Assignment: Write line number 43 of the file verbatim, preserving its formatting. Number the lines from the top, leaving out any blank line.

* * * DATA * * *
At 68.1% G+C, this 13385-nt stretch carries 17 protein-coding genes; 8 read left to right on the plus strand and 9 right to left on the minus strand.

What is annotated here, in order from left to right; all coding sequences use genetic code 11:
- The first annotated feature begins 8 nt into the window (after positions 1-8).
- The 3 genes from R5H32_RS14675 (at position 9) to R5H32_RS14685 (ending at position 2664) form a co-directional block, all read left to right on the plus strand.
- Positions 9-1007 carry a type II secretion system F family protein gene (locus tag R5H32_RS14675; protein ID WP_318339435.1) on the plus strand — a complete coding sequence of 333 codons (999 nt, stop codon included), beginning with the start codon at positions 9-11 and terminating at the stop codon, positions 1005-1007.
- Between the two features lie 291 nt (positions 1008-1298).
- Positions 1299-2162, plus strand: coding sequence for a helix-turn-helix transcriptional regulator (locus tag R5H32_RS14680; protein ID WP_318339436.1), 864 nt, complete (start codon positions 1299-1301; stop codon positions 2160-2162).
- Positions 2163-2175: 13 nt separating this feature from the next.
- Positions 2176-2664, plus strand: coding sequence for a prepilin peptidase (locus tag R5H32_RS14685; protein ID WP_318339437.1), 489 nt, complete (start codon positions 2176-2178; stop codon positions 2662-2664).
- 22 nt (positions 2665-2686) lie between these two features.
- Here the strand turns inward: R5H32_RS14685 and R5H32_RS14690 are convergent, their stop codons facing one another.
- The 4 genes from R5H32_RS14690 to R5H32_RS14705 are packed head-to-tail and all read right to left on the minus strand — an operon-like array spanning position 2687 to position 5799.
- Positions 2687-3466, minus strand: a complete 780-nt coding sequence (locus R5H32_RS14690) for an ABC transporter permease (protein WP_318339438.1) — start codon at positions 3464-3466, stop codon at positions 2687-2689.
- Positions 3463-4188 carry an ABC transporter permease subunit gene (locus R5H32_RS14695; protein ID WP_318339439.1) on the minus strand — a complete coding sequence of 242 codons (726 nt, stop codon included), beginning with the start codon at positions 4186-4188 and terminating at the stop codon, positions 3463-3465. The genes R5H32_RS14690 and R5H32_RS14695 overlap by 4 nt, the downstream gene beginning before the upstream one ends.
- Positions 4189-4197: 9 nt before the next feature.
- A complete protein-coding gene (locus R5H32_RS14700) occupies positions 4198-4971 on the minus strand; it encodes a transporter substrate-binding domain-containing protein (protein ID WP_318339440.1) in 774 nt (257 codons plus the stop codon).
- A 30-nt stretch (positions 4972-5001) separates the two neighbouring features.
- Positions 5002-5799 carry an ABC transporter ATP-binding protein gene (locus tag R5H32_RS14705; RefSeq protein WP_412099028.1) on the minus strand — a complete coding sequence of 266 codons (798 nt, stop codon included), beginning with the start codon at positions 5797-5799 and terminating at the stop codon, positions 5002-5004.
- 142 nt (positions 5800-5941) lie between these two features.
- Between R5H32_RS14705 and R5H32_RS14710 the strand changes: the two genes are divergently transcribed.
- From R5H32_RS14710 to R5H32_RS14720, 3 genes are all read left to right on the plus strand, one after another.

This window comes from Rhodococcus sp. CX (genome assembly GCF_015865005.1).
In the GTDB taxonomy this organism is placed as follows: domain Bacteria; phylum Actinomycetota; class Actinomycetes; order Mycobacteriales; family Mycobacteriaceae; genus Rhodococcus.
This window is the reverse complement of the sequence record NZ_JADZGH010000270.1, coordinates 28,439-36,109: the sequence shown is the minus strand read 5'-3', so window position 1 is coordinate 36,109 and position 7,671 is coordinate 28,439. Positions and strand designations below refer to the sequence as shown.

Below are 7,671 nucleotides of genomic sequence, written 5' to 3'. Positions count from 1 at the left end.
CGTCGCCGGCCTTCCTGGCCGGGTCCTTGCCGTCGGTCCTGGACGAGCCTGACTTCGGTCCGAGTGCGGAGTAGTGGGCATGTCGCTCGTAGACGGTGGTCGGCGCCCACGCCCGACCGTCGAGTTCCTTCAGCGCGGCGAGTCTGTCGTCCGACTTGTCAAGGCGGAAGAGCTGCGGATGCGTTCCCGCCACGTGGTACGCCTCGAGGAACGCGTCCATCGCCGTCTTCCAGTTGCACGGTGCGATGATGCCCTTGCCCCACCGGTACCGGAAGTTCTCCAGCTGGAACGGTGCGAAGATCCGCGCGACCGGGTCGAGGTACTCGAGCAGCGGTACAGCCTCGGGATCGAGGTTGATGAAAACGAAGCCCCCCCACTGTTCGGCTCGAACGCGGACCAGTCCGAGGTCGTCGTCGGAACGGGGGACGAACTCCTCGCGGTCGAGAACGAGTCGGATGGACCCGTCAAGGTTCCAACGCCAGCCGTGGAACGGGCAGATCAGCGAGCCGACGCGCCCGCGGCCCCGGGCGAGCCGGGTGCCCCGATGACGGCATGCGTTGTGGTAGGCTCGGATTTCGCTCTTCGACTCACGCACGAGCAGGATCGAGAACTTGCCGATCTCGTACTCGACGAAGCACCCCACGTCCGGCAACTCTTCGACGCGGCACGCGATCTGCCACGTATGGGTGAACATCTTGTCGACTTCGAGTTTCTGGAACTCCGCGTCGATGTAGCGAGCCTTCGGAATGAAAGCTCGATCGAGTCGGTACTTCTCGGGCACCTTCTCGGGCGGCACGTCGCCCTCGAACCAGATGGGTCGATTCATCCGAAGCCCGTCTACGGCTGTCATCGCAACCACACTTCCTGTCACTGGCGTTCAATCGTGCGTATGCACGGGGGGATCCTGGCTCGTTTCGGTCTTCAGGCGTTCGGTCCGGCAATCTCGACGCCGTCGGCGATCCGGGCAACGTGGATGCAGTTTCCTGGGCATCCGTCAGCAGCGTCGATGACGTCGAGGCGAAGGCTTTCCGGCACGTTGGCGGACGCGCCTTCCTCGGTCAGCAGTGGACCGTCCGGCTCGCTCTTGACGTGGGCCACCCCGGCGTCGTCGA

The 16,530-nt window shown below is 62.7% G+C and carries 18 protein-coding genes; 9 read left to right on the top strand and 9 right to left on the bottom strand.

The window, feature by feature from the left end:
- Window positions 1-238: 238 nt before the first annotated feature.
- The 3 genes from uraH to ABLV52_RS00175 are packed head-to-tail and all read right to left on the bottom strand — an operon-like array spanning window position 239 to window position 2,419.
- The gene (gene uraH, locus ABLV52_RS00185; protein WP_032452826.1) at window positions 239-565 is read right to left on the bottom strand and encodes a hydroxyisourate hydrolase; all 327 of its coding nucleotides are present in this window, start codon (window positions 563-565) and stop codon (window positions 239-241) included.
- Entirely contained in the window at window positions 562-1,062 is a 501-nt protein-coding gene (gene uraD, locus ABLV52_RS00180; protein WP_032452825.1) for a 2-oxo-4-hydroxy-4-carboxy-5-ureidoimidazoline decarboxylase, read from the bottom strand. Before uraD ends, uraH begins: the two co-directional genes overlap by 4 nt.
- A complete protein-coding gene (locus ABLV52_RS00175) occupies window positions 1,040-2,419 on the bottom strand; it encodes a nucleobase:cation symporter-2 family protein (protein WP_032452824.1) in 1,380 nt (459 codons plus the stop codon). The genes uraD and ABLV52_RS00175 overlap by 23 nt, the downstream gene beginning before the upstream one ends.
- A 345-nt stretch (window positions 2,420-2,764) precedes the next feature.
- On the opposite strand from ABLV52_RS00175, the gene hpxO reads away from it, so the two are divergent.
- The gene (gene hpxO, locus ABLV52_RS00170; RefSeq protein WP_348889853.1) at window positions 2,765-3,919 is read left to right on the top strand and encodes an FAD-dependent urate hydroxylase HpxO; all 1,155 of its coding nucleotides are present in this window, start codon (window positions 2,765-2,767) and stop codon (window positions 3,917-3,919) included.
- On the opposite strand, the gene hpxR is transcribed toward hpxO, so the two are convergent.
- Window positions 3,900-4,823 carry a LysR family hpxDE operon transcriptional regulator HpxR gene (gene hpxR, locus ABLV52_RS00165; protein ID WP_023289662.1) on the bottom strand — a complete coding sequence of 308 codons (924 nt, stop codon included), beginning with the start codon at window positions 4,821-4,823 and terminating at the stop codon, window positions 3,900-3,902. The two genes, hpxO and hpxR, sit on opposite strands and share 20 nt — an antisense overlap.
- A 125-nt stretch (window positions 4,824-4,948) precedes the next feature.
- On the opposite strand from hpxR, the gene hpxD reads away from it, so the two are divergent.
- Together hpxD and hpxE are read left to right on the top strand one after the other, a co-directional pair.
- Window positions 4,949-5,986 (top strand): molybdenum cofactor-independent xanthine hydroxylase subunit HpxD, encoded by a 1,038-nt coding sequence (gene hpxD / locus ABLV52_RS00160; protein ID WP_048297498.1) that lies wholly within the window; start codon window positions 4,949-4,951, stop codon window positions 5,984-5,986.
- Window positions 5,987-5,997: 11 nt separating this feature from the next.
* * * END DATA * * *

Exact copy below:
- Window positions 5,987-5,997: 11 nt separating this feature from the next.